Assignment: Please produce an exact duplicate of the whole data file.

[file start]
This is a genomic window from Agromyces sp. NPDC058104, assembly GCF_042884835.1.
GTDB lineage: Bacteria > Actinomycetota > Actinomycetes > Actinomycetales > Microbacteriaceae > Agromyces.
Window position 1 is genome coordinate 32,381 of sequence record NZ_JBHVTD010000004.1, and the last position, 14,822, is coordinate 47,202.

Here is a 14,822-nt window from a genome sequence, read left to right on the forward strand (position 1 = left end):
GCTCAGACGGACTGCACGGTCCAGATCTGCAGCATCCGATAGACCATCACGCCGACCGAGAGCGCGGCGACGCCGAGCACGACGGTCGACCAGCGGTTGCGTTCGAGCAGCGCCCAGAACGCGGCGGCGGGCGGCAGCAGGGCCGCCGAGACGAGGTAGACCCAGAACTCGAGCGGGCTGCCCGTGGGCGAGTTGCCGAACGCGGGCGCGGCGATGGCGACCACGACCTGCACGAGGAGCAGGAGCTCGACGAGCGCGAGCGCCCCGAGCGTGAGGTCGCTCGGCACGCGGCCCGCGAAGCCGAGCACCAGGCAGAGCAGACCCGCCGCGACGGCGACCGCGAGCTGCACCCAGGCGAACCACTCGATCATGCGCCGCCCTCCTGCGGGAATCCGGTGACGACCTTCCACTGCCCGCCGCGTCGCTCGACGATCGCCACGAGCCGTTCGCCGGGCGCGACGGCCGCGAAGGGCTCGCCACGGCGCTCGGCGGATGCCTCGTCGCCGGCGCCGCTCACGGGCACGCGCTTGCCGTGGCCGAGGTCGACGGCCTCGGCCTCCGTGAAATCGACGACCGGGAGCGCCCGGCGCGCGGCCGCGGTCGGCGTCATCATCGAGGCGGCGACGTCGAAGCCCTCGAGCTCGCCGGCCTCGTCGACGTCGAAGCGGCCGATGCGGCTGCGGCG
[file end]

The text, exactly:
This is a genomic window from Agromyces sp. NPDC058104, assembly GCF_042884835.1.
GTDB lineage: Bacteria > Actinomycetota > Actinomycetes > Actinomycetales > Microbacteriaceae > Agromyces.
Window position 1 is genome coordinate 32,381 of sequence record NZ_JBHVTD010000004.1, and the last position, 14,822, is coordinate 47,202.

Here is a 14,822-nt window from a genome sequence, read left to right on the forward strand (position 1 = left end):
GCTCAGACGGACTGCACGGTCCAGATCTGCAGCATCCGATAGACCATCACGCCGACCGAGAGCGCGGCGACGCCGAGCACGACGGTCGACCAGCGGTTGCGTTCGAGCAGCGCCCAGAACGCGGCGGCGGGCGGCAGCAGGGCCGCCGAGACGAGGTAGACCCAGAACTCGAGCGGGCTGCCCGTGGGCGAGTTGCCGAACGCGGGCGCGGCGATGGCGACCACGACCTGCACGAGGAGCAGGAGCTCGACGAGCGCGAGCGCCCCGAGCGTGAGGTCGCTCGGCACGCGGCCCGCGAAGCCGAGCACCAGGCAGAGCAGACCCGCCGCGACGGCGACCGCGAGCTGCACCCAGGCGAACCACTCGATCATGCGCCGCCCTCCTGCGGGAATCCGGTGACGACCTTCCACTGCCCGCCGCGTCGCTCGACGATCGCCACGAGCCGTTCGCCGGGCGCGACGGCCGCGAAGGGCTCGCCACGGCGCTCGGCGGATGCCTCGTCGCCGGCGCCGCTCACGGGCACGCGCTTGCCGTGGCCGAGGTCGACGGCCTCGGCCTCCGTGAAATCGACGACCGGGAGCGCCCGGCGCGCGGCCGCGGTCGGCGTCATCATCGAGGCGGCGACGTCGAAGCCCTCGAGCTCGCCGGCCTCGTCGACGTCGAAGCGGCCGATGCGGCTGCGGCG